The necessity of the existence of the Father (Soul) and the Virgin (Spirit) principles is more than evident in the modern atheist world. The Father, through his son, brings light to people; people in turn keep the light in their hearts and it animates their actions by spiritual objectives. Spirit in turn is the spring of life, the Virgin which introduces the Son, just like the Morning Star introduces the Sun, into the world, takes him/it out of the subterranean world of primordial chaos and darkness to which the Son or the Sun inevitably returns (either by crucifixion or by setting down). Lack of both of these principles, in the most practical interpretation, results in the lack of inspiring women (and fall/internal confusion of womanhood in general), absence of strong father figures and subsequently in the absence of strong leaders whose aspirations/motor power would reach beyond wishful thinking, arrogance and greed, whose actions would reach beyond desperate alignments of politics driven by re-sentiments and truly “womanish” hysteria.
It is not just the matter of today, but of hundreds of years. So-called “traditionalism” of getting back to the ideas of 19th or 20th centuries results in multitude of small political movements which resemble subcultures more than they resemble anything else; they cannot therefore be taken seriously. Such state of things is well portrayed in The Idiot, not only by ridiculing characters of Hippolite, Burdovsky and Keller (stuck between political/spiritual opportunism, nihilism and general pettiness; in most things – despite sometimes good intentions – able to admire only the form, not the essence) but also by the fact that all the main characters are practically orphans: their fathers are either dead or generally incompetent. Just as in the Slavic mythology Zorja cannot open the gate to the palace of Svarog (i.e. “activate” Svarožič/the Sun) without the presence of Svarog, just like in Christianity Mary cannot be the mother of the savior without the will and the very existence of the God-Father, the Virgin archetype cannot use its potential without the paternal principle (likewise, the paternal principle cannot fully execute his will without the Virgin). In the novel, the innocent Virgin (Aglaya) and the chaotic female potential (Nastasya) are bereft of a strong father figure, and they end up either exploited by a parody of a father (in case of Nastasya) or, in case of Aglaya, trapped by 1. civilization and 2. maternal aspect of the feminine nature identified with the Earth, the body, materialism, in The Idiot portrayed by an intelligent and loving but painfully possessive towards her family Lizaveta Prokofyevna. Interestingly, Lizaveta Prokofyevna herself understands that she is somehow an “undone” human being; this very self-awareness makes her and her family so unique in the social circles.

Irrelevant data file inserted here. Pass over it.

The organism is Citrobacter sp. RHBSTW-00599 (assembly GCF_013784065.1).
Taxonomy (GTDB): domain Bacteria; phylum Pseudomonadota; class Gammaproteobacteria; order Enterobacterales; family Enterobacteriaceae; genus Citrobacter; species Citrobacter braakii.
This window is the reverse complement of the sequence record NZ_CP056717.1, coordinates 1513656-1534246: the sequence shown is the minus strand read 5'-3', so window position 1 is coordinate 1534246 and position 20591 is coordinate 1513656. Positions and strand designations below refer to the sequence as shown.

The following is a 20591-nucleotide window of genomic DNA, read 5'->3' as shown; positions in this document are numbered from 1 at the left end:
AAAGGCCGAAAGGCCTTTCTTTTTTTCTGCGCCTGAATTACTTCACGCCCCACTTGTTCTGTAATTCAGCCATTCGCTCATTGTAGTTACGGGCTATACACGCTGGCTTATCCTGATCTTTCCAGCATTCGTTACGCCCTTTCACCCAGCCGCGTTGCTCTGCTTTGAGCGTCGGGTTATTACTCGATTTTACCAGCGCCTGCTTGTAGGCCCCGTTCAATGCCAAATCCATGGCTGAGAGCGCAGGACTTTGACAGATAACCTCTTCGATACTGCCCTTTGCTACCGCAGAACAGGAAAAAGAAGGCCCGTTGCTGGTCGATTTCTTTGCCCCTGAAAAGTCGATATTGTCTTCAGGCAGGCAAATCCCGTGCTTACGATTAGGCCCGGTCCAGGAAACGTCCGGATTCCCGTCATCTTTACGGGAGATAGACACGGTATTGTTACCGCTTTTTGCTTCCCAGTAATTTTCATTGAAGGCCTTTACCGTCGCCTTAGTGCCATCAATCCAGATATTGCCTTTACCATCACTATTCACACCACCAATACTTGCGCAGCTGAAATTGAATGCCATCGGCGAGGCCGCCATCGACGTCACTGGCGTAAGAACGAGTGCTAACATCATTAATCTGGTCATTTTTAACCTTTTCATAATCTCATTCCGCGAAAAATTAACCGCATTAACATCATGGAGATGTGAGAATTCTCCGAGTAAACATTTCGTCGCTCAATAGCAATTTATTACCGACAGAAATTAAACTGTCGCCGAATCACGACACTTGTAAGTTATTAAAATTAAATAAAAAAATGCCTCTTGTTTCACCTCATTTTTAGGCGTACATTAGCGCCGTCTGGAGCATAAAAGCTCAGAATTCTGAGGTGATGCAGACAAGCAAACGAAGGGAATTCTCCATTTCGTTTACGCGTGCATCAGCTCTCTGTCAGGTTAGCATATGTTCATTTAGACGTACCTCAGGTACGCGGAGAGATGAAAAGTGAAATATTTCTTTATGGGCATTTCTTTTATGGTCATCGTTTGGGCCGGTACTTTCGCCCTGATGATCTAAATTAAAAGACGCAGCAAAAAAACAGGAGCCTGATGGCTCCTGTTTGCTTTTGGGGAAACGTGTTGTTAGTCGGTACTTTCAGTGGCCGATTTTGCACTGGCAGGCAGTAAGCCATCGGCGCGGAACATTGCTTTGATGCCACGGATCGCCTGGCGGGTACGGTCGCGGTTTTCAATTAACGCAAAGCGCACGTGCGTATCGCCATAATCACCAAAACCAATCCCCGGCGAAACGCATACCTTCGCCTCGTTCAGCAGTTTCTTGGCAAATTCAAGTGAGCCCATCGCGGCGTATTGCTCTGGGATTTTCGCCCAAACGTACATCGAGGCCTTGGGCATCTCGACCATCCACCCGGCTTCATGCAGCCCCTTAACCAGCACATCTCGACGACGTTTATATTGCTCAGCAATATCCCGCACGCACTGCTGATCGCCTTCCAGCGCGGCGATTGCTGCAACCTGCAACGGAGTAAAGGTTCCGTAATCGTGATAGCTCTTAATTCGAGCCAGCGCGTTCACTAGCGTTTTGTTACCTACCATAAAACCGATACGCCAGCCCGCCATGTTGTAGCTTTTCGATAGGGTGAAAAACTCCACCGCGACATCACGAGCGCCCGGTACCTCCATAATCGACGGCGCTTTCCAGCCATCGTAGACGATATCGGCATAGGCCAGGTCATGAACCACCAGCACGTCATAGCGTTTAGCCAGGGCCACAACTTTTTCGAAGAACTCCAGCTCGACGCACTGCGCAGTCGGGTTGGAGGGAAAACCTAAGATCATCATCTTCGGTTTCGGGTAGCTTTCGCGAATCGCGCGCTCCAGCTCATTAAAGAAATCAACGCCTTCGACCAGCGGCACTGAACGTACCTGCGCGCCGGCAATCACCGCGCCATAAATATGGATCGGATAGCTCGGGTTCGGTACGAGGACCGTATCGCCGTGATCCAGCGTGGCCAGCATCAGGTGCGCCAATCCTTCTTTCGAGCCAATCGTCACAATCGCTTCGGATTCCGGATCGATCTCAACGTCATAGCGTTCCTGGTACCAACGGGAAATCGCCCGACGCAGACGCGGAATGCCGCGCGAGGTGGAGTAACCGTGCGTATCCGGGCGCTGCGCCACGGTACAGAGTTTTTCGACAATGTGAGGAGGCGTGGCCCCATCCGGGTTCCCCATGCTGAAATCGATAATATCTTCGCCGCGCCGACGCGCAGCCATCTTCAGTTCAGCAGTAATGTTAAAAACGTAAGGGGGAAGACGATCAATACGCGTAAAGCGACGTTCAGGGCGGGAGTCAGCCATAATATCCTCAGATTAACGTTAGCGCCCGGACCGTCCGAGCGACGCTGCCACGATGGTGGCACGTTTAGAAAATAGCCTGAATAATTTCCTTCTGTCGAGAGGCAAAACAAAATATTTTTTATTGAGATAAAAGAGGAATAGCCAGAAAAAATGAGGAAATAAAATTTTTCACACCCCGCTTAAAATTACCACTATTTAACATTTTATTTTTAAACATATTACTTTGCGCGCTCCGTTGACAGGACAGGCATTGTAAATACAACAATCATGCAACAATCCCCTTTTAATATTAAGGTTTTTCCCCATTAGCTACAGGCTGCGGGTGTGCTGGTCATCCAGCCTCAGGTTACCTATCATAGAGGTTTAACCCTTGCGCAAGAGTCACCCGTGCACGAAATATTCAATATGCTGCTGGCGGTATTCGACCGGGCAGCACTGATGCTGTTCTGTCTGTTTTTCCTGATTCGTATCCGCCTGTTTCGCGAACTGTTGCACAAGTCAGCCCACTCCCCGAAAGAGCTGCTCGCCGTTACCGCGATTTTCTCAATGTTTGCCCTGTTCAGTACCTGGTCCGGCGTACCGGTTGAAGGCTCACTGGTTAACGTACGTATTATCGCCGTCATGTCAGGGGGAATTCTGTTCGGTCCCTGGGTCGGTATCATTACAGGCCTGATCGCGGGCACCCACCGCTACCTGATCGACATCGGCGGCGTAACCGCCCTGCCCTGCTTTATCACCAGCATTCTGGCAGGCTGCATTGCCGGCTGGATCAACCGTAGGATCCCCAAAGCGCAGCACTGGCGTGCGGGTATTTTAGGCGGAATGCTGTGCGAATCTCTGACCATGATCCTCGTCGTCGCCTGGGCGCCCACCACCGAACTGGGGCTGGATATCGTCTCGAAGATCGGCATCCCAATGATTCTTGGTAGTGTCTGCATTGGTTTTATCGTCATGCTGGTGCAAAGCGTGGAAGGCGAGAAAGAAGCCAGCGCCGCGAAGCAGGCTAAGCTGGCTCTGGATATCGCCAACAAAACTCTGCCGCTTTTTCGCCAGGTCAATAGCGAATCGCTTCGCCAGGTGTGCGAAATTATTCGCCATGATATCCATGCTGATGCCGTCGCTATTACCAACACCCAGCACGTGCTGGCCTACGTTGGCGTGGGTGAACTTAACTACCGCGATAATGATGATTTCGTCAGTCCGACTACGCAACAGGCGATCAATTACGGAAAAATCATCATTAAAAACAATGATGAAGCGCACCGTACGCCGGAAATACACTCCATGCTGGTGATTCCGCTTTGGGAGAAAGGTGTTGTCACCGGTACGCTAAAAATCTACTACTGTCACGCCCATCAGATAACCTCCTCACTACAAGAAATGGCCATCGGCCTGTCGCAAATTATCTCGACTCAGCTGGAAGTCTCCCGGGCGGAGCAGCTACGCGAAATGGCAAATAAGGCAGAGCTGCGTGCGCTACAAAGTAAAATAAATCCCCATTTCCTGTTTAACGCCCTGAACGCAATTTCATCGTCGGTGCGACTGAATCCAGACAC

The dragon of civilization and Promethean entrapment
Therefore, Dostoyevsky’s symbol of “railways”, i.e. progress, that the railway symbolizes, seems to be identical with the dragon, in numerous mythologies imprisoning the waters of life, which are to be freed by a bright hero. In mythology and religion such heroes/deities are, to name a few, known as Hindu Indra, Slavic Perun or Christian Saint George, all closely connected to the almighty supreme God, being either his avatar or the part of his will or a Saint. More rarely they are seen as a son, a disciple or a protégée of the Father, in The Idiot symbolized by “yurodivy” Prince Myshkin who has obvious features of the savior of humanity in the godless times of desire and despair (who nevertheless finds it hard to save himself; sometimes in his inaction the Prince seems to be waiting for another part of his nature to “be born” -> this other, active part is well portrayed in “Crime and Punishment” in the character of Rodion Raskolnikov).